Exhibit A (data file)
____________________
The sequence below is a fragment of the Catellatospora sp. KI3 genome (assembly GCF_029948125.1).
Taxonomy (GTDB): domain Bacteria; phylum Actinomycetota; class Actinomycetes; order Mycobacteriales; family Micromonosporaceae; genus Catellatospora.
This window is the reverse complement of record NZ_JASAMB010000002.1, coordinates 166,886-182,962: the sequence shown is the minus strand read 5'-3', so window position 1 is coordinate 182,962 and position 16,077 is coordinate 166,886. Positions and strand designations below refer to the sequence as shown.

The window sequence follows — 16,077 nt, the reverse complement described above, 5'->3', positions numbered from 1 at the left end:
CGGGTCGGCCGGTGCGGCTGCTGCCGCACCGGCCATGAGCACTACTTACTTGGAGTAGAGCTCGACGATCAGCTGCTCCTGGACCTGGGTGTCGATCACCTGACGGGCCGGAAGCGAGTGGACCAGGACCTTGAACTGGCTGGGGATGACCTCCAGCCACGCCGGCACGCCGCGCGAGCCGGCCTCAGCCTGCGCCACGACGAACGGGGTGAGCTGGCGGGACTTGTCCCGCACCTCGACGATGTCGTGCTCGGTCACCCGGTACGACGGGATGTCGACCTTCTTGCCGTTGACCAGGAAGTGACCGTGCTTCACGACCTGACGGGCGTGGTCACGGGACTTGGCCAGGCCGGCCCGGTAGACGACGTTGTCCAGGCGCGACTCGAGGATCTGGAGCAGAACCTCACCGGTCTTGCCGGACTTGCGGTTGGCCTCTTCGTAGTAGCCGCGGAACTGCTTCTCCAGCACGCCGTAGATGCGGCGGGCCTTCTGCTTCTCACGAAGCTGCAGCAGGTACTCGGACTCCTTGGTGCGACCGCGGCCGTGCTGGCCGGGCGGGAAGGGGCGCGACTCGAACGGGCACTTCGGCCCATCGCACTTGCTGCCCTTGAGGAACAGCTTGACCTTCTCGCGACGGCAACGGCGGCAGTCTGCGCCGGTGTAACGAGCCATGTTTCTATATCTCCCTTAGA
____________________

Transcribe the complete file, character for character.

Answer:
The sequence below is a fragment of the Catellatospora sp. KI3 genome (assembly GCF_029948125.1).
Taxonomy (GTDB): domain Bacteria; phylum Actinomycetota; class Actinomycetes; order Mycobacteriales; family Micromonosporaceae; genus Catellatospora.
This window is the reverse complement of record NZ_JASAMB010000002.1, coordinates 166,886-182,962: the sequence shown is the minus strand read 5'-3', so window position 1 is coordinate 182,962 and position 16,077 is coordinate 166,886. Positions and strand designations below refer to the sequence as shown.

The window sequence follows — 16,077 nt, the reverse complement described above, 5'->3', positions numbered from 1 at the left end:
CGGGTCGGCCGGTGCGGCTGCTGCCGCACCGGCCATGAGCACTACTTACTTGGAGTAGAGCTCGACGATCAGCTGCTCCTGGACCTGGGTGTCGATCACCTGACGGGCCGGAAGCGAGTGGACCAGGACCTTGAACTGGCTGGGGATGACCTCCAGCCACGCCGGCACGCCGCGCGAGCCGGCCTCAGCCTGCGCCACGACGAACGGGGTGAGCTGGCGGGACTTGTCCCGCACCTCGACGATGTCGTGCTCGGTCACCCGGTACGACGGGATGTCGACCTTCTTGCCGTTGACCAGGAAGTGACCGTGCTTCACGACCTGACGGGCGTGGTCACGGGACTTGGCCAGGCCGGCCCGGTAGACGACGTTGTCCAGGCGCGACTCGAGGATCTGGAGCAGAACCTCACCGGTCTTGCCGGACTTGCGGTTGGCCTCTTCGTAGTAGCCGCGGAACTGCTTCTCCAGCACGCCGTAGATGCGGCGGGCCTTCTGCTTCTCACGAAGCTGCAGCAGGTACTCGGACTCCTTGGTGCGACCGCGGCCGTGCTGGCCGGGCGGGAAGGGGCGCGACTCGAACGGGCACTTCGGCCCATCGCACTTGCTGCCCTTGAGGAACAGCTTGACCTTCTCGCGACGGCAACGGCGGCAGTCTGCGCCGGTGTAACGAGCCATGTTTCTATATCTCCCTTAGA